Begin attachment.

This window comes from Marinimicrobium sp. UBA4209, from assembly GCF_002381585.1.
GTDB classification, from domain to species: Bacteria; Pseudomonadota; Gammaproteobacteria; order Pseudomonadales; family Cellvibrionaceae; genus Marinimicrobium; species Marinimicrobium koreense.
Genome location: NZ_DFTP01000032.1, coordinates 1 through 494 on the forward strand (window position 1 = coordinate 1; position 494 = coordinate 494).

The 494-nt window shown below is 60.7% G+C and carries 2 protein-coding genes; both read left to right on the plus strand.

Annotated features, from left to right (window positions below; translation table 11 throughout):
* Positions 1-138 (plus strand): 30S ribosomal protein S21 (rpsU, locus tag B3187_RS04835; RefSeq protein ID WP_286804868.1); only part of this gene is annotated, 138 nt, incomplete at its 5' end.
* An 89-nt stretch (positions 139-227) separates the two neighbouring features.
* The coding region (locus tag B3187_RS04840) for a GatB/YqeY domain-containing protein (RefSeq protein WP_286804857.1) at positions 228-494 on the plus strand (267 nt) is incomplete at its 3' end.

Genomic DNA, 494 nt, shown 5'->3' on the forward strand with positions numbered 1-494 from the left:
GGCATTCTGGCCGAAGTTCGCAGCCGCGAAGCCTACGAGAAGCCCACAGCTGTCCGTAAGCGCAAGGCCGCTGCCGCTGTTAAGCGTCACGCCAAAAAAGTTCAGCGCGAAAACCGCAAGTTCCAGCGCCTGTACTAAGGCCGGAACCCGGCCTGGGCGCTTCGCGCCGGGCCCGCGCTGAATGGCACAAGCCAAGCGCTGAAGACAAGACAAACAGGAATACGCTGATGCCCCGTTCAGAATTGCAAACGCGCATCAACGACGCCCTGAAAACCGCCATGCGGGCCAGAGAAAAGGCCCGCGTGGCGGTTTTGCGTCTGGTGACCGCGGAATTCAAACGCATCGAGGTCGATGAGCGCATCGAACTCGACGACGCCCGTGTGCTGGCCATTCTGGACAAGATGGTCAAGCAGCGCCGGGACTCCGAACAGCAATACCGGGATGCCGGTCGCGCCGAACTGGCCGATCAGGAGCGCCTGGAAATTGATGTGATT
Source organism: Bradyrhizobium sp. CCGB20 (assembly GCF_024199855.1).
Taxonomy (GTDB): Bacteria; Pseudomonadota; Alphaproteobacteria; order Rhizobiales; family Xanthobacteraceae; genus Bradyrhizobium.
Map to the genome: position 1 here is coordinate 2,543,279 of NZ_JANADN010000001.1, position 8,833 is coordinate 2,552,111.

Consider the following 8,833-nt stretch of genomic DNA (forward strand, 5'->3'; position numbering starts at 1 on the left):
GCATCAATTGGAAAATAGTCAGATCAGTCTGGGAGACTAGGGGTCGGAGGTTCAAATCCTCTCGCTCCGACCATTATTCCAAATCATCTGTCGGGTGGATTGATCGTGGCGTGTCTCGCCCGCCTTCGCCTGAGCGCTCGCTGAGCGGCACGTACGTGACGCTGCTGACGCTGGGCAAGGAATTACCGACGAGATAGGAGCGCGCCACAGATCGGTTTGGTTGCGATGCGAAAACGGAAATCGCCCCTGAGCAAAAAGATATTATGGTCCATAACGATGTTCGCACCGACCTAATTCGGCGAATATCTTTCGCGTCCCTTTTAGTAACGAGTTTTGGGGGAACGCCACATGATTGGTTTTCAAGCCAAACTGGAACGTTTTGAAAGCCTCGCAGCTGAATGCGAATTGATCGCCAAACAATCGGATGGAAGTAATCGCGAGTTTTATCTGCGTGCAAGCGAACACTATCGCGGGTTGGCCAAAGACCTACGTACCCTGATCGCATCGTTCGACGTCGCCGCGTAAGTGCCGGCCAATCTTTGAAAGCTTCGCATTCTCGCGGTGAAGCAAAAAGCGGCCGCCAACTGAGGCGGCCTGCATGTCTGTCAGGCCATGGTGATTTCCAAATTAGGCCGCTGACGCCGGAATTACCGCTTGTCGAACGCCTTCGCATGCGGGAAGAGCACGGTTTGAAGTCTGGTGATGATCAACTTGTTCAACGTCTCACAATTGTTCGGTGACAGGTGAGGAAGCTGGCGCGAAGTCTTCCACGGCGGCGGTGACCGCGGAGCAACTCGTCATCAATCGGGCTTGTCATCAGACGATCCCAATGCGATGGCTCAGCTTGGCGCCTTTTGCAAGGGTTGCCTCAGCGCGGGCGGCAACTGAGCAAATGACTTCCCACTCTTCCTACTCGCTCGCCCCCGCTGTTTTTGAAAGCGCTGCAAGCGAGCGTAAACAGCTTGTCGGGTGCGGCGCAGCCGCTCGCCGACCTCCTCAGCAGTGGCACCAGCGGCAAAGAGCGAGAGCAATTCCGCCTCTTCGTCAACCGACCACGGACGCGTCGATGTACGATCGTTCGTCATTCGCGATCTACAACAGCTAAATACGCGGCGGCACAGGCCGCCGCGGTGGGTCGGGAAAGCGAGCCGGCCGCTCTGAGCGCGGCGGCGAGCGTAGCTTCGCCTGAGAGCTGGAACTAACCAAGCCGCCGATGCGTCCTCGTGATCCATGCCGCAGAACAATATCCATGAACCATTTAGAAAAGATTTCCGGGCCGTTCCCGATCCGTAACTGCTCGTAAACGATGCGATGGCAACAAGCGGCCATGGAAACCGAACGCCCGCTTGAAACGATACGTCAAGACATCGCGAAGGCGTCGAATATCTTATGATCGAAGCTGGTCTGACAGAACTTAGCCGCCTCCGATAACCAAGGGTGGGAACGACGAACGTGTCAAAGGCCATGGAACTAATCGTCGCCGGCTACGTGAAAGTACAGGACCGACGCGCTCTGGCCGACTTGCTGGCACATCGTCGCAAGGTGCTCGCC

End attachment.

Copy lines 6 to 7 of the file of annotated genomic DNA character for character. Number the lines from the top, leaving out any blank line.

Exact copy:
* Positions 1-138 (plus strand): 30S ribosomal protein S21 (rpsU, locus tag B3187_RS04835; RefSeq protein ID WP_286804868.1); only part of this gene is annotated, 138 nt, incomplete at its 5' end.
* An 89-nt stretch (positions 139-227) separates the two neighbouring features.